by Bob Looker
Very little is known about the British Resistance movement during WWII and even less is known about the people who would lead this group of brave fighters if the Germans took over the country and the government of the day went into exile.
“What did you do in the war granddad?”
An innocent question from his 6 year old grandson but did John Fintch unburden himself and tell someone what his roll during the war really was?
To everyone else he had been a farm worker and his contribution to the war effort was to be a Firewatcher in the local town of Eastbourne, but that was far from the truth.
John decided he would tell Simon the truth, that he was ‘The Pheasant’ the Top Secret leader of No 203 Battalion of the Home Guard, the cover name for the resistance units in the south of England.
Some of what he told Simon was from his own encounters and some from what he had been told by his closest friend Lieutenant Jonathan Williams. Jonathan was at meetings in London which set up the Resistance movements as an assistant to a General attending this meeting. Once John had been recruited Jonathan had told him of his role in his recruitment.
The first major change in John’s life was that he was introduced to Wendy, someone he had met many years ago at his brothers wedding. She had been trained as a covert radio operator and she was to be his wife. Before he knew it he was sacked from his current job but at the same time offered a job at a farm in Jevington, together with a house for him and his wife.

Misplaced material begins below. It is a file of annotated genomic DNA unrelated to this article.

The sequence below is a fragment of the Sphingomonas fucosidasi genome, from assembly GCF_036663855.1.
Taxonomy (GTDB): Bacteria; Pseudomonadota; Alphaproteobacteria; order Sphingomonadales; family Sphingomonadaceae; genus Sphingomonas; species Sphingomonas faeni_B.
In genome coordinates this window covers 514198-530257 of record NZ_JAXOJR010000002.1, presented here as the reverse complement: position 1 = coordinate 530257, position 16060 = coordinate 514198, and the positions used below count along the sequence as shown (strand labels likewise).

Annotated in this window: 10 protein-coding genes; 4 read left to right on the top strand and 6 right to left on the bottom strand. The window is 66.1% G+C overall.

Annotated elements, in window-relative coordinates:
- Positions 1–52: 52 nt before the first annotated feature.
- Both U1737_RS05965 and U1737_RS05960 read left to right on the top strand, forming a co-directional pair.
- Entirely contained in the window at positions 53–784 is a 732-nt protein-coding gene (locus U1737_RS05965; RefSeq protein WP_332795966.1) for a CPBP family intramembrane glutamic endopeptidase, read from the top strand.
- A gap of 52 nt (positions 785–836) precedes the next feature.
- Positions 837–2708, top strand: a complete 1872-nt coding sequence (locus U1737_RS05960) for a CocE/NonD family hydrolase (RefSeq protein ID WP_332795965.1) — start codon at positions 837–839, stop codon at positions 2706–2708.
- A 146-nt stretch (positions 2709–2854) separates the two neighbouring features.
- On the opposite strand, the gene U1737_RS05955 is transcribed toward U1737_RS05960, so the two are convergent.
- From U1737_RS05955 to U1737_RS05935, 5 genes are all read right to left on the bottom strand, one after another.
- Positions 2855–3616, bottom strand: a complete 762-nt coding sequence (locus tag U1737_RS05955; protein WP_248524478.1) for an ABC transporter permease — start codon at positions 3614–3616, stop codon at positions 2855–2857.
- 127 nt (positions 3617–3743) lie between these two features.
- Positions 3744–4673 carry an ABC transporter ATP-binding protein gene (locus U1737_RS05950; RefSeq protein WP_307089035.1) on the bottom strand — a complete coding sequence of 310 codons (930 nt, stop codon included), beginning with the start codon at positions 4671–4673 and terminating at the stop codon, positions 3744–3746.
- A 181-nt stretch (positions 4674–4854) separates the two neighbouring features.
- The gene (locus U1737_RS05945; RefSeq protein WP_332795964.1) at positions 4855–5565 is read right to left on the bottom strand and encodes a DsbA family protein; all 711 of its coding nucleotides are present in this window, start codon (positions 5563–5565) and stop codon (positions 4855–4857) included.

Once his he had started work at this new farm he also started his training in secret signals hut hidden among trees and gorse bushes at the top of the hill overlooking Eastbourne.
It was during this training that he received a Top Secret message to meet the Prime Minister when he visited a tank trials unit on the hill above Jevington. Here he was handed a sealed letter that gave him total command of all military and civil forces in the country if the government was forced into exile.
It was after he received this letter that the incident, told in the authors book ‘Three Days’ occurred, John took it upon himself to use this as a training exercise for the local Auxiliary units.
Even though this was a success, the top brass at the War Office were not happy and cut him off from contact with both them and the units but, as told in the authors book ‘Chilver Bridge’, they were to regret this action.
A few days after John had told of his contribution to the war, to Simon, he passed away.
It was at his funeral that Simon was to find out that the story his granddad had told him was the truth.
If anyone doubted him, Simon held ‘The Pheasant’s’ Victoria Cross in his hands.
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by Bob Looker
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by Bob Looker
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by on October 23, 2016
- Bob Looker, July 2016
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